We’ve all been there. You’ve been approached for a new role, and it’s actually quite tempting. The industry is inspiring, it’s a fast-growing company, your new colleagues are fun and the offices are the best you’ve ever seen, even if it’s offering 100% flexibility which some are referring to as the “new compensation”. You’ve accepted their offer and are excited for what’s ahead in your career. But, there’s something else you need to do.
Leave your current employer and hand in your resignation.
For those that haven’t heard of the term before a counter-offer is when you resign from your current position after being offered a new role in a different company. Your current employer doesn’t want you to leave, and offers you something to make you stay!
It’s a nerve-racking time. Gut-wrenching at times, this isn’t the first time (or maybe it is) but it never seems to get easier that’s for sure. At WeEngage we know the best talent should expect a counteroffer but since the pandemic started, the war for talent is well and truly on with companies trying harder and harder than ever before to retain talent. So, we wanted to put together a little guide to remind you of what a counteroffer is, and how you can manage the process so YOU get the best outcome.
Remember, this is all about you.
One of the best ways to respond to such a situation is by politely saying, “No, thank you.” You may be surprised that you are being told to decline your manager’s counteroffer, but let us explain why.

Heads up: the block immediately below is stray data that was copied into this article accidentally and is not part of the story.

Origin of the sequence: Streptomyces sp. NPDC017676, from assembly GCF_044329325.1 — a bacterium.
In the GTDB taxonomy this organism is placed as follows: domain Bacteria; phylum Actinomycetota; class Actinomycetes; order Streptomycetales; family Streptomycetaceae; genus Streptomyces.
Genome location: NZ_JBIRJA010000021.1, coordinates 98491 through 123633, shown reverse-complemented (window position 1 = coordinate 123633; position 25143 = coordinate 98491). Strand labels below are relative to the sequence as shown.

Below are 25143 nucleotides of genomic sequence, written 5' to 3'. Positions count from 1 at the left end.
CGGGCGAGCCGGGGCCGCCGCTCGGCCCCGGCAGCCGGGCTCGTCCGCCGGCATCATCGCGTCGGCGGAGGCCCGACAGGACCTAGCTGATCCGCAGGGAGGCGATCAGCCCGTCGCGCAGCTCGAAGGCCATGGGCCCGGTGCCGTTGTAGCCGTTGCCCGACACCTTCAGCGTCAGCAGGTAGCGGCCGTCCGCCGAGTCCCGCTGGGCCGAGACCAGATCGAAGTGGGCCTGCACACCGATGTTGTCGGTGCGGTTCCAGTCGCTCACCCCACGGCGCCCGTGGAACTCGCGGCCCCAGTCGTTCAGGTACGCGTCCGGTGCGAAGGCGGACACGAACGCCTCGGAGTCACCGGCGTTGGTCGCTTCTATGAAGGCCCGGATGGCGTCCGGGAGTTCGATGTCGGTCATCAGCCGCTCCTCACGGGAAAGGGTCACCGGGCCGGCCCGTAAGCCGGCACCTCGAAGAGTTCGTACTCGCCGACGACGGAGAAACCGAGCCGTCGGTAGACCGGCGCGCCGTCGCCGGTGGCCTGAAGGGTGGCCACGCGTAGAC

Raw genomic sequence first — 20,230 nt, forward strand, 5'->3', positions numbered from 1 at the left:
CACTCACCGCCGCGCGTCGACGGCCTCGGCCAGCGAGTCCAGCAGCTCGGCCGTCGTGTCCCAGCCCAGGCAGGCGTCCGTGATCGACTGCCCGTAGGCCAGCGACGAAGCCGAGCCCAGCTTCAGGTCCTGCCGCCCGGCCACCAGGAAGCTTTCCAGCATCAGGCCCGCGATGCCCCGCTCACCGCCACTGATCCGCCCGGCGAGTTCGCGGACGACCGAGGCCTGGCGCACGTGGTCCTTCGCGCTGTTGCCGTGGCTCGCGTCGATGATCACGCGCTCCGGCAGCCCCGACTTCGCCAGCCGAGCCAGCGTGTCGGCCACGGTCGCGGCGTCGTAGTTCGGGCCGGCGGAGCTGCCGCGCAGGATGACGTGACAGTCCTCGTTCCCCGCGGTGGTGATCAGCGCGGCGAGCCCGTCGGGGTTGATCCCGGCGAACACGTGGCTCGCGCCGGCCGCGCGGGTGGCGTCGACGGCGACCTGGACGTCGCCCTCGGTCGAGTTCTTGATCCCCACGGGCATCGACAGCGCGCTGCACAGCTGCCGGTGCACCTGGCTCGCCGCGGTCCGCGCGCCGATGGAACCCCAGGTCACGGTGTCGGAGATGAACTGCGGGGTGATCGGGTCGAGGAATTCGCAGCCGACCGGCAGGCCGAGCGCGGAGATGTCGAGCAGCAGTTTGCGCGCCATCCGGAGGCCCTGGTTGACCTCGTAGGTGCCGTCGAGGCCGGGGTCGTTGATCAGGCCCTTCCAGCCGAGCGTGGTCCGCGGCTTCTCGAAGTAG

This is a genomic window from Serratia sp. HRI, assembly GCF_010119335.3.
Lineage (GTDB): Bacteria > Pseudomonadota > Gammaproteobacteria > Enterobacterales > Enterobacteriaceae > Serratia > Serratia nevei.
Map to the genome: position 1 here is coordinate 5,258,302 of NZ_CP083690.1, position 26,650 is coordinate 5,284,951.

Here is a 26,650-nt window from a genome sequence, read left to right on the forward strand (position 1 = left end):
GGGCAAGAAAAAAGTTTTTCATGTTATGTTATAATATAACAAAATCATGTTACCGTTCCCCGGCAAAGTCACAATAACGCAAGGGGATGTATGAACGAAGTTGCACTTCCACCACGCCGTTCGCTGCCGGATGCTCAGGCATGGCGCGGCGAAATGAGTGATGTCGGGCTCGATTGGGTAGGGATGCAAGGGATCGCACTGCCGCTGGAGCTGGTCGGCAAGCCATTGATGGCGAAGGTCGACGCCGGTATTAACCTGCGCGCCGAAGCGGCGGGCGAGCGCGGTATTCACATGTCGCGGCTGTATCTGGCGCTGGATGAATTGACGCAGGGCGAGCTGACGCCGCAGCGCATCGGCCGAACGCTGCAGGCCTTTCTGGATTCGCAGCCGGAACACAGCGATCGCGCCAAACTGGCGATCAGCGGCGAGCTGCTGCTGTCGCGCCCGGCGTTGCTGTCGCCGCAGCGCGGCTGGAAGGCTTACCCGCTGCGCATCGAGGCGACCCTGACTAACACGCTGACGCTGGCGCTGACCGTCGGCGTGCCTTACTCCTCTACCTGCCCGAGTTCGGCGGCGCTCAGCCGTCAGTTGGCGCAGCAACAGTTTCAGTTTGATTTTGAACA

Why Did You Want to Leave Your Job in the First Place?
It’s essential to understand why you wanted to leave the company and use that as a reminder. Identifying issues and working through ways to fix them in the past should have indicated you need to leave your job. It’s important you know exactly why you wanted to leave in the first place. I know headhunters and managers can be persuasive, but there’s a reason you entertained the initial calls – what was that reason?
Below is listed some of the issues that may have affected your professional life:
- Being underpaid – money isn’t everything, but it’s important.
- You are seeking more challenging work and your current role just isn’t hitting the mark.
- If you have a long commute to the office and it is lowering your quality of life and you realised you’re just as productive at home. Maybe your current employer isn’t keen on remote working, and you could have just bagged yourself a remote opportunity!
Whatever the reason is for quitting your job, it would be essential to analyse it and make every attempt possible to sort out these issues. We’d always recommend being proactive so try and sort the problems before you leave. If you find these issues irreparable, that could be the ultimate deal-breaker.
Suppose your manager suddenly offers you a raise; you need to ask yourself why they are doing this if they denied it when you asked before? Why all of a sudden are they offering me this remote role when 4 weeks ago it didn’t exist? The most likely cause is that your manager may not want to deal with the work disruptions that your departure from the company could create, not to mention the expense too, and often counter-offers work out cheaper for the company in the long run, than finding your replacement.
Don’t Waver Your Decision to Change Jobs
If you took the time to identify why you want to leave, there is no point in wavering your decision to change jobs. When you tried to fix those issues in your control and nothing worked, it was a sure sign that they were unfixable.